Just when you think there is nothing new under the sun, out pops a jackrabbit and teaches you a lesson in being shortsighted. Just the other day, I learned something new about database design. After spending a professional lifetime in the database design arena and being a participant in the industry's database debates, I thought there was nothing new left to see. But I was wrong.
In order to appreciate what's new in database design, a review of the past is in order. Figure 1 is representative of the different types of database design which have been popular over the years.
Database design began with Ed Yourdon and Tom DeMarco and structured analysis and design. In the very early days of the computer industry, it was thought that database design was a byproduct of functionality. Get the process right and the database design will follow. For the systems that were being built in the early days, this "master file" approach worked just fine. Given the chaos of development that preceded structured analysis and design, this technique for database design was a significant improvement. However, once very large systems appeared, the master file approach soon proved to be inadequate.
The world was not a finite place with a fixed set of requirements. The minute that the structured analysis approach was extended over anything but a finite set of requirements, the system design yielded very complex and questionable results. In short the "database as a by product of function/master file" approach went by the wayside.
Figure 1: Different Approaches to Database Design Over the Years
Looking across the enterprise at an integrated approach to database design were James Martin, Clive Finkelstein and others with the ER (entity relationship) approach. The ER techniques yielded a subject-oriented approach to database design in which data was integrated across the enterprise into subject-oriented databases. The ER approach was an elegant approach that solved many of the shortcomings of the master file approach.
Closely related to the subject-oriented ER approach was the relational approach, fostered by Ted Codd. The relational approach was an academic approach in which data was organized according to the "natural" relationships that occurred among different attributes of data. The relational approach coincided quite nicely with the ER approach of Martin. In some respects, the ER approach was the same as the relational approach except that the ER approach was a top-down approach while the relational approach was a bottom-up approach. There was indeed much affinity between the two approaches, and today for all practical purposes the two approaches are intellectually merged.
Concurrent with the ER and relational approaches to database design was the design work for online transaction processing (OLTP) systems. The epitome of the OLTP database design was the "root only" database. The term "root only" refers to the fact that data is compacted into a single physical structure so that it is very efficient to access. Any given unit of data in a root-only database can be accessed in a single I/O. The result is very high-performance transaction processing. Data is denormalized and compacted into a simple structure so that all the data that is needed is in the structure when accessed. Root-only databases are hyper-efficient to access, but the database design of a root-only database is quite different from the database design of anything else. Lots of different kinds of data are held tightly in anticipation of a need for minimal I/O upon access. The result is very good transaction performance. If there is an original proponent of the root-only database design approach, it would have to be Jim Sheetz.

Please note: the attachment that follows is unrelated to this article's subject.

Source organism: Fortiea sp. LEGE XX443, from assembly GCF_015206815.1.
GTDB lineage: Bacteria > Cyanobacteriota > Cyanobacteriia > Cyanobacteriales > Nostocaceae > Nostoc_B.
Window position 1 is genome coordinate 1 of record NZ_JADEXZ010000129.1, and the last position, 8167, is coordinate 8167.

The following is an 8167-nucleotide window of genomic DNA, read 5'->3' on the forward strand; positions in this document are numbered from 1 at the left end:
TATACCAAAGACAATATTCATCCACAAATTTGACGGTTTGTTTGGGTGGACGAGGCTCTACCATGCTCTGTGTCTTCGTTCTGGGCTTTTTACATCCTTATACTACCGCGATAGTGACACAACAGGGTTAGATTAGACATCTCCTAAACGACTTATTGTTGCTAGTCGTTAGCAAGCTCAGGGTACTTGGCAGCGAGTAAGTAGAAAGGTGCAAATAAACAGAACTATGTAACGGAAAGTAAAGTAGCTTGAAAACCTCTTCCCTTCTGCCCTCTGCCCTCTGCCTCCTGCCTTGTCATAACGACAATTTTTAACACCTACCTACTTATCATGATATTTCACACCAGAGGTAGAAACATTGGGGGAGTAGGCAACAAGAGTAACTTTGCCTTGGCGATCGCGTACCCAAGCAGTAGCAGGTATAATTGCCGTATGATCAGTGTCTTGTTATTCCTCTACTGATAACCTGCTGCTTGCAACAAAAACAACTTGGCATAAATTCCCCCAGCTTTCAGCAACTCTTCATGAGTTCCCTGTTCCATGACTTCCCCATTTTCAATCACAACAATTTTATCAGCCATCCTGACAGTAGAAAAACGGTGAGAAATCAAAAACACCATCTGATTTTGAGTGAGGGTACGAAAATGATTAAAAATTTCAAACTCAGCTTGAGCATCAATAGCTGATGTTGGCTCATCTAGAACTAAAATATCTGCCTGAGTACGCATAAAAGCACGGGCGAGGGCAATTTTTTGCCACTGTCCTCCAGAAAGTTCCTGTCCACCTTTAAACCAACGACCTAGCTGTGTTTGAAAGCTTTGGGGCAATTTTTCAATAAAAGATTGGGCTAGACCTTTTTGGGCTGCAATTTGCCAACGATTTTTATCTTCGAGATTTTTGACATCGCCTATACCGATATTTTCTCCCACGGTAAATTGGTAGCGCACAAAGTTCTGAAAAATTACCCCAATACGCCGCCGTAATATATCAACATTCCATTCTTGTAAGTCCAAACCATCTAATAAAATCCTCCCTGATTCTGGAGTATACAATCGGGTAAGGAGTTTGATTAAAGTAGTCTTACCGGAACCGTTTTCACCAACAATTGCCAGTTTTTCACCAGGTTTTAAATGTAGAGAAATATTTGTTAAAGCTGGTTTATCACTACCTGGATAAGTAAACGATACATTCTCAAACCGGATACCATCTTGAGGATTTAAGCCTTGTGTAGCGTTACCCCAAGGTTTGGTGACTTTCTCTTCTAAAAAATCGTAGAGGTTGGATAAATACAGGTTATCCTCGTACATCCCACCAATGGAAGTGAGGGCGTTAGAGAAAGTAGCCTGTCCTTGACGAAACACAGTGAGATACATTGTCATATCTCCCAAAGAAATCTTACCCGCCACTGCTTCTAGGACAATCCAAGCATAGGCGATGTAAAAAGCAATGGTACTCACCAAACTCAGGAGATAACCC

After the world discovered data warehousing and the need for decision support systems (DSSs), another form of database design was advanced. That form of design is called "star join" design. Star join design is optimal for the flexible access of data. Star joins entail structures called fact tables and dimensions. Unlike a root-only design that is very streamlined and simple, a star join design is very ornate, with many different complex facets. On occasion, several stars can be merged together to create what is known as a snowflake. The way that the designer knows to create a star join is by the gathering and assimilation of requirements. The requirements of how data is to be used and accessed shape the star join and determine the optimal design. Ralph Kimball is undoubtedly the driving force behind the star join approach to database design.
Each of the approaches to database design has an optimal structure for the purpose for which it was intended. Each was designed to fulfill a unique function in an efficient manner. Whether they realize it or not, each design approach represents a trade-off.
By optimizing one aspect of their environment, other aspects are de-optimized. A brief summary of what is optimized and what is de-optimized follows:
- Master File Design
- Optimizes functional design
- De-optimizes integration, trans action performance
- Integrated, Subject-Oriented Design
- Optimizes integration of data, flexibility